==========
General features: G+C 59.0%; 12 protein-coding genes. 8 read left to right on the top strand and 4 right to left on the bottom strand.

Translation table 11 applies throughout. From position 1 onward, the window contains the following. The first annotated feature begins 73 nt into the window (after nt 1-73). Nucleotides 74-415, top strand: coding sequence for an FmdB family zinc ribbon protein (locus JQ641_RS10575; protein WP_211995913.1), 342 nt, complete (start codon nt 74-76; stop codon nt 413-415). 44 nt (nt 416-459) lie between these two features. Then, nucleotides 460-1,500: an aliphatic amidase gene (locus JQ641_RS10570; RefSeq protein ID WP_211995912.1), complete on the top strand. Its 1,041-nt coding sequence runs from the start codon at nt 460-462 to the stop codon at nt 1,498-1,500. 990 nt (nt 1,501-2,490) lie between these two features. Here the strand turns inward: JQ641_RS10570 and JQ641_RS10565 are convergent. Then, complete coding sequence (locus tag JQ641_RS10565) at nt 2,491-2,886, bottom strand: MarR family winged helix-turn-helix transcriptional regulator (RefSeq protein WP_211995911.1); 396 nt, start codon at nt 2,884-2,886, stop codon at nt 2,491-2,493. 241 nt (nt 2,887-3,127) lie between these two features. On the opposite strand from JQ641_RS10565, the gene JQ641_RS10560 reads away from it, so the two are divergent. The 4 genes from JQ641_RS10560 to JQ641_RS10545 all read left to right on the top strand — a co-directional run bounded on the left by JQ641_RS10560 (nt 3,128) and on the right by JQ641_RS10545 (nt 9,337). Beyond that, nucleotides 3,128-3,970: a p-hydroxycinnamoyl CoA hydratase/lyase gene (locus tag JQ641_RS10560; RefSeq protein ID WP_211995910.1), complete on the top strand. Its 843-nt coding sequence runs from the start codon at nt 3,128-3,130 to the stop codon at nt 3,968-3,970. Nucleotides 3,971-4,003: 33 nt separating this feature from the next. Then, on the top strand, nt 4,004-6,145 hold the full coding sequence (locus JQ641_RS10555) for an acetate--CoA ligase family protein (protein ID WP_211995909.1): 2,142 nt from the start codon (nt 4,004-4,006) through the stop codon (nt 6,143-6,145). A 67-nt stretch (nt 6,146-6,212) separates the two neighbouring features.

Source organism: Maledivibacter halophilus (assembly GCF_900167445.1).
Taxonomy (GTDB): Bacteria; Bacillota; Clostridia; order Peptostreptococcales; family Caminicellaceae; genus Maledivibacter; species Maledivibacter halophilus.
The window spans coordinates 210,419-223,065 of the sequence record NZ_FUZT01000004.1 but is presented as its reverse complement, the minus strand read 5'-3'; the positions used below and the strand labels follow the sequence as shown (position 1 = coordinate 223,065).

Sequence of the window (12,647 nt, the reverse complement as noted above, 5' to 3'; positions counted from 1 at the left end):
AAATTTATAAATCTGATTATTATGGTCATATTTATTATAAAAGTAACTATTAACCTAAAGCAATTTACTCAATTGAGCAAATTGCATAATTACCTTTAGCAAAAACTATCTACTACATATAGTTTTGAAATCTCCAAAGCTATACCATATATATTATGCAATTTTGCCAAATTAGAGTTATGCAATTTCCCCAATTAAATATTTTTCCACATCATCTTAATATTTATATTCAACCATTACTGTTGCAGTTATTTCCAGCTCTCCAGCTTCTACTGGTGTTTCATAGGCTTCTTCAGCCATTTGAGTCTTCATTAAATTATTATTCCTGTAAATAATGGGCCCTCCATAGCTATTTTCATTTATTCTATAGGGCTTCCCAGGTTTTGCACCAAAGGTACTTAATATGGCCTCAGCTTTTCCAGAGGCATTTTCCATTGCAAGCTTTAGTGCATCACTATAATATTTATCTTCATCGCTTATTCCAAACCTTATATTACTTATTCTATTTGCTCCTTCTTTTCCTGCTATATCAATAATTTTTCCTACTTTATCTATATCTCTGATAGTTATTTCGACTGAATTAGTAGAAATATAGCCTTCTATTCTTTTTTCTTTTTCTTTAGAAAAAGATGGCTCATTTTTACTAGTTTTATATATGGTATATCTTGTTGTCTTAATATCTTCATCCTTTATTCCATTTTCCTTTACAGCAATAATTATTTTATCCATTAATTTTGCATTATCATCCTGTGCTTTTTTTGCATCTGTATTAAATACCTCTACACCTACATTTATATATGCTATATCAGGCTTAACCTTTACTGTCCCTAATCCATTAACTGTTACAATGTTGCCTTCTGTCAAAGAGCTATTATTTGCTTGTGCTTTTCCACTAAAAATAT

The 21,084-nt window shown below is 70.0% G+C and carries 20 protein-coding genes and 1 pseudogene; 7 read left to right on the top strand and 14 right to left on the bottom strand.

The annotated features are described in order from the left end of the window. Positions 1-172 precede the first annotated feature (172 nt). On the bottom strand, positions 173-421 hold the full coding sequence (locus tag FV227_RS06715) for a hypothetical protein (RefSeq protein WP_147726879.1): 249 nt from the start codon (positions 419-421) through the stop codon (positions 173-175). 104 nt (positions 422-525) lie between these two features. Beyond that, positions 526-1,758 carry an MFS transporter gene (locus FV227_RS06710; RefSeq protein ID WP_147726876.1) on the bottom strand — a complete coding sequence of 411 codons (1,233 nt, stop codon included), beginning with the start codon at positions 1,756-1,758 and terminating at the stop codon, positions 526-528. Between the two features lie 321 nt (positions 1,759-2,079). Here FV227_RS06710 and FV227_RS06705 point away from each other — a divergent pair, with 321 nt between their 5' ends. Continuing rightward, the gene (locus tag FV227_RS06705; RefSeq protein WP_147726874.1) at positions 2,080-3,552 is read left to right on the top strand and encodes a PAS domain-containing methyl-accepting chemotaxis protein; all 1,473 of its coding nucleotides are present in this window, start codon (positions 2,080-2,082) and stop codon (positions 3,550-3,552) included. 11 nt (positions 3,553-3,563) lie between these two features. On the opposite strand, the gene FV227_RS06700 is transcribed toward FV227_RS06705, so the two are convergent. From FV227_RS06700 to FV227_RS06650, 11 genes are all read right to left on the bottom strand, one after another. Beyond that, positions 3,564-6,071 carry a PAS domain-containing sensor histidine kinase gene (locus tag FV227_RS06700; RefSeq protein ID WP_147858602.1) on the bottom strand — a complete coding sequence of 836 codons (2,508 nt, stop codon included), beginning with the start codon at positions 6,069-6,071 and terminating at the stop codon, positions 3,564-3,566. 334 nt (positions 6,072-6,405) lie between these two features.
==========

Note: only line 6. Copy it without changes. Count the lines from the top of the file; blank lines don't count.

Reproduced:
Sequence of the window (12,647 nt, the reverse complement as noted above, 5' to 3'; positions counted from 1 at the left end):